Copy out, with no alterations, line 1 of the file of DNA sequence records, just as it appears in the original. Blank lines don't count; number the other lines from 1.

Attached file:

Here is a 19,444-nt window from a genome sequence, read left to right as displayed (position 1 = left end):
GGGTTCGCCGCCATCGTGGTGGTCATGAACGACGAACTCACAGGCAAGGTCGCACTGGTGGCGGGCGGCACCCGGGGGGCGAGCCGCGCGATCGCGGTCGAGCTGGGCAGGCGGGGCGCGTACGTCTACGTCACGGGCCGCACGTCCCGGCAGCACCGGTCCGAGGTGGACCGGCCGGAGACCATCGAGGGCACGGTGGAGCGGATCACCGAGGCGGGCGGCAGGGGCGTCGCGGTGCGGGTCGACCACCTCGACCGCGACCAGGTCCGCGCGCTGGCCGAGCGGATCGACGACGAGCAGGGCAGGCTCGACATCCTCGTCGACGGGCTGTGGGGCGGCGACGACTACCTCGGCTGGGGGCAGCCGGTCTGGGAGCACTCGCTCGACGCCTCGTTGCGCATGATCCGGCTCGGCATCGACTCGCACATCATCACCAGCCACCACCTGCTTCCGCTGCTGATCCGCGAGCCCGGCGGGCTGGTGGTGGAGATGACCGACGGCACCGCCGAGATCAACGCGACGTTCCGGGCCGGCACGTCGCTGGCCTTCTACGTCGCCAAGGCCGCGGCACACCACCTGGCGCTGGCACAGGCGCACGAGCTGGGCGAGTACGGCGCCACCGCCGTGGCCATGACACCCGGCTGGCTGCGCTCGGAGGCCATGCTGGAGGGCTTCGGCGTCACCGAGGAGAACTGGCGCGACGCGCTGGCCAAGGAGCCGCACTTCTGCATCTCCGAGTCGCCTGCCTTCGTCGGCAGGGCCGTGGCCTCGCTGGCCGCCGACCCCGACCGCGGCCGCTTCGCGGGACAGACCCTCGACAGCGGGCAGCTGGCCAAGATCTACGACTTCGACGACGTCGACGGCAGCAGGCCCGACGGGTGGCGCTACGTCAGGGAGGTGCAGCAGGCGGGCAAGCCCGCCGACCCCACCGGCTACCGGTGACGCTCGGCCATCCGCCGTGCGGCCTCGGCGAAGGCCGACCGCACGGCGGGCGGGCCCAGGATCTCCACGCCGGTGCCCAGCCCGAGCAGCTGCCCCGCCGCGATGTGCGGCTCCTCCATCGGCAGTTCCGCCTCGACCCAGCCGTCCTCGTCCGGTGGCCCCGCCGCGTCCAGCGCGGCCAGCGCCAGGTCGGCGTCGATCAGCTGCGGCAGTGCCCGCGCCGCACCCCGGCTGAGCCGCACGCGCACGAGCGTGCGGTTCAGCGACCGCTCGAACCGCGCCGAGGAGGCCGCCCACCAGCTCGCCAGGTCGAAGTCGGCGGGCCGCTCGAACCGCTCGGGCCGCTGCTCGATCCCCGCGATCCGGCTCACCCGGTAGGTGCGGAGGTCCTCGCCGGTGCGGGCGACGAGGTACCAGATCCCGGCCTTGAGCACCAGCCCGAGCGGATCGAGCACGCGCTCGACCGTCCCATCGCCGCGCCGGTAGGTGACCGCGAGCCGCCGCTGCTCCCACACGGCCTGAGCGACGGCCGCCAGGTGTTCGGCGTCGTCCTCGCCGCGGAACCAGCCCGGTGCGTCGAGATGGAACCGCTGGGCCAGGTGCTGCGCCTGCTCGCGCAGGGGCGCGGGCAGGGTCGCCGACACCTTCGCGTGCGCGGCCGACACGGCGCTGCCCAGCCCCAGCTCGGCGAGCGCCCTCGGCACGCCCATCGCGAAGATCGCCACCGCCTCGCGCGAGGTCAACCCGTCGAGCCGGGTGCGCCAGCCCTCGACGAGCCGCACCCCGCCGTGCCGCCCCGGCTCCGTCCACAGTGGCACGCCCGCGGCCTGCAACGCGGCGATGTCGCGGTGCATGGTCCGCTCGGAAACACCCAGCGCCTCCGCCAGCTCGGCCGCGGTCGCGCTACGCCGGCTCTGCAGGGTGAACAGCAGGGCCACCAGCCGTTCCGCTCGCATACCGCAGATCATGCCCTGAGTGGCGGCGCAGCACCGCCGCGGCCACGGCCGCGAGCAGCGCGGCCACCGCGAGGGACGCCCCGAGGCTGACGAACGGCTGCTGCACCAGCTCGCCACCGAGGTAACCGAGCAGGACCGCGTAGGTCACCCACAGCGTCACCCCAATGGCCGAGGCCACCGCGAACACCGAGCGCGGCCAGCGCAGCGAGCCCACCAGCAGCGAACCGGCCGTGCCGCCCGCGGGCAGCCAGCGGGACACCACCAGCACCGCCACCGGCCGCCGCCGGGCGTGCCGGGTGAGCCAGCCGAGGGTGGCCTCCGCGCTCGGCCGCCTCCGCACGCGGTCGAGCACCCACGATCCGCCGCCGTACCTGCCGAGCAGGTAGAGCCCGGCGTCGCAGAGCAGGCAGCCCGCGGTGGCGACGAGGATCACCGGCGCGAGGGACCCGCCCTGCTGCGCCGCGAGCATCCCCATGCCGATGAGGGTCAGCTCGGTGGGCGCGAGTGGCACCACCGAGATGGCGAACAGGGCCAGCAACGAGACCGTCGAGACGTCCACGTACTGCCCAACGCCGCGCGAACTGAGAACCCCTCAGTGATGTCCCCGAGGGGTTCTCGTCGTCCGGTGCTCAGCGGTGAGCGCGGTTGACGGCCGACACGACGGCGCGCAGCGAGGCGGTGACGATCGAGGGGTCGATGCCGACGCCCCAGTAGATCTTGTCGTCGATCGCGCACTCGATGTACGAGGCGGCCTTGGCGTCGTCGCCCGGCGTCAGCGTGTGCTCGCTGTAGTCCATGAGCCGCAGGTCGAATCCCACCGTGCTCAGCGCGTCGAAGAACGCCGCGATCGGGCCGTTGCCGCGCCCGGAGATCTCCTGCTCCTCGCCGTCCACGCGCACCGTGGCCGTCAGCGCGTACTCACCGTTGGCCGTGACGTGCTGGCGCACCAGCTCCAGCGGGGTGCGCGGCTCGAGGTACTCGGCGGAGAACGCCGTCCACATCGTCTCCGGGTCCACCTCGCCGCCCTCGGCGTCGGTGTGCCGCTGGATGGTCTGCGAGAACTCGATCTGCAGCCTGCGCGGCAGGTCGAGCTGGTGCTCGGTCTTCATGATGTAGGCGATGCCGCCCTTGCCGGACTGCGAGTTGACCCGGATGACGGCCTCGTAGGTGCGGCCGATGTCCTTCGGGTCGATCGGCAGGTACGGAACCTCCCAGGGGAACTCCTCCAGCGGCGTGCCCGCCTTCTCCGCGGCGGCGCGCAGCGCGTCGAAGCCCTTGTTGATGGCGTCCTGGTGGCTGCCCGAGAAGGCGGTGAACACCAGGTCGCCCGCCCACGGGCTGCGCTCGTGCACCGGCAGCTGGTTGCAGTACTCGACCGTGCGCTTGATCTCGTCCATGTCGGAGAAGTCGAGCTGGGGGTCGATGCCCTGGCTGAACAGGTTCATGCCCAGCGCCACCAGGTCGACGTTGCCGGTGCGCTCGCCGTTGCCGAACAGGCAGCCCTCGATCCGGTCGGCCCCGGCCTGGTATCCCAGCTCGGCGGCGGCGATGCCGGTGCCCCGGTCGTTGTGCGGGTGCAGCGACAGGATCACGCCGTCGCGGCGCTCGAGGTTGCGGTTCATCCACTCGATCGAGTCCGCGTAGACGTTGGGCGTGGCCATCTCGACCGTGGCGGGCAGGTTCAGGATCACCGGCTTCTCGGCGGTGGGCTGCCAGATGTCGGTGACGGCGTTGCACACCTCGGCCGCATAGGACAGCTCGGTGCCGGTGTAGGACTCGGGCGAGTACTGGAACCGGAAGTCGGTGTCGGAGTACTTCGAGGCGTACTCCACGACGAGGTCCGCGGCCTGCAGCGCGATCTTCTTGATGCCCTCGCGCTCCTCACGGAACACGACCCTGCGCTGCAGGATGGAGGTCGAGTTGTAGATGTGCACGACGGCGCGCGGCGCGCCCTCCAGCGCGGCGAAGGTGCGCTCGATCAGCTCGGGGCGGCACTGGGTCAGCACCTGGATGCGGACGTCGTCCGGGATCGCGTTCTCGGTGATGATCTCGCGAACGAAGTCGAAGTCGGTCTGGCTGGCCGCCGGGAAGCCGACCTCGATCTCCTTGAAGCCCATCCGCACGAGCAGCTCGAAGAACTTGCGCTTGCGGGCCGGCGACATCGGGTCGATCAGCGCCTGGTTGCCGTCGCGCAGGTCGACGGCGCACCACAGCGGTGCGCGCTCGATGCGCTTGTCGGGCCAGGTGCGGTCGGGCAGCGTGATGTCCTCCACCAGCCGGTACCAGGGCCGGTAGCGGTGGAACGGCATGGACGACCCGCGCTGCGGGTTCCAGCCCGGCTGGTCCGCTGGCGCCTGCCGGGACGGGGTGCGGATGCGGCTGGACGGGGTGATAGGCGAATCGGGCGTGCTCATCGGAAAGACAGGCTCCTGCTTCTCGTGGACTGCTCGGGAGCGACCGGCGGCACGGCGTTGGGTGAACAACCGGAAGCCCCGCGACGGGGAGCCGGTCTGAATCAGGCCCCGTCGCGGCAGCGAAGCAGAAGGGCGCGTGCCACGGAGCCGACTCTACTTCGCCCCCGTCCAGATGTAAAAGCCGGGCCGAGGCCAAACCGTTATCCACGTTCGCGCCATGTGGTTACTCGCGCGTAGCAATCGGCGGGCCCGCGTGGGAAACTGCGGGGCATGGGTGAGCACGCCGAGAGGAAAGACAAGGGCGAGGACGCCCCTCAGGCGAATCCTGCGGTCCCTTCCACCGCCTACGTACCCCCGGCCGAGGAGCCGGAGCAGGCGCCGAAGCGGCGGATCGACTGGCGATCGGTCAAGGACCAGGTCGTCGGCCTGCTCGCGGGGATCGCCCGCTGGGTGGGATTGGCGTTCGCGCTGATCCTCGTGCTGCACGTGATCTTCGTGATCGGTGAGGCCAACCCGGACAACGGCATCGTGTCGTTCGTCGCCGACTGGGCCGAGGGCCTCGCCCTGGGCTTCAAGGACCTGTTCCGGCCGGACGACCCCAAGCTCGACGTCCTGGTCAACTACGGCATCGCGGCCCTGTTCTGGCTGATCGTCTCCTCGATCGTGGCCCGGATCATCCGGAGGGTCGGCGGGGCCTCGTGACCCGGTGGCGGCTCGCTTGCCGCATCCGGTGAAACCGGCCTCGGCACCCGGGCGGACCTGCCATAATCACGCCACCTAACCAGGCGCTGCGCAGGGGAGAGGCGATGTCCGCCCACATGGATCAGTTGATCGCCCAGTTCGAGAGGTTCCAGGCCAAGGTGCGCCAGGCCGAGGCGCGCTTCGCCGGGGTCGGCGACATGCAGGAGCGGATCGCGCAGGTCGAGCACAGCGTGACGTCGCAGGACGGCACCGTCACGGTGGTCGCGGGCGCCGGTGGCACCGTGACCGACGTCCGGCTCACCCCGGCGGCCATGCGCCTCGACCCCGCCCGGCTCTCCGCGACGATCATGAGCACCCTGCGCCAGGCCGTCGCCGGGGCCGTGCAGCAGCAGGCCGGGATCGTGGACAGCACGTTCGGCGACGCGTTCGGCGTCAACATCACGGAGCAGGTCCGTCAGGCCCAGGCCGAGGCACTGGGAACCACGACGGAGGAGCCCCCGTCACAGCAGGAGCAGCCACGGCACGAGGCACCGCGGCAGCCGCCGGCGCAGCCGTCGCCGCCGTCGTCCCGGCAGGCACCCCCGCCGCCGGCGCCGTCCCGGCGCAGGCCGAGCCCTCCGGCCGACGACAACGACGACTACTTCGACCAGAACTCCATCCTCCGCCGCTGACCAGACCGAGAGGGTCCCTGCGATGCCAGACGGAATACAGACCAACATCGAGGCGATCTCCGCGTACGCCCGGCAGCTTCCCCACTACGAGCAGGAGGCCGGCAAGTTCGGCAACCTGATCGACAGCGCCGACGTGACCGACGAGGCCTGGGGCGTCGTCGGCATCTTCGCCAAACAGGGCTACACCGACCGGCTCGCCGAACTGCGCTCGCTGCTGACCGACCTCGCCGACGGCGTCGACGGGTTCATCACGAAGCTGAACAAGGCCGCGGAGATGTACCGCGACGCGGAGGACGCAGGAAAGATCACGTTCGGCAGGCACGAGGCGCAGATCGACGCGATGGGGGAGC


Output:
Here is a 19,444-nt window from a genome sequence, read left to right as displayed (position 1 = left end):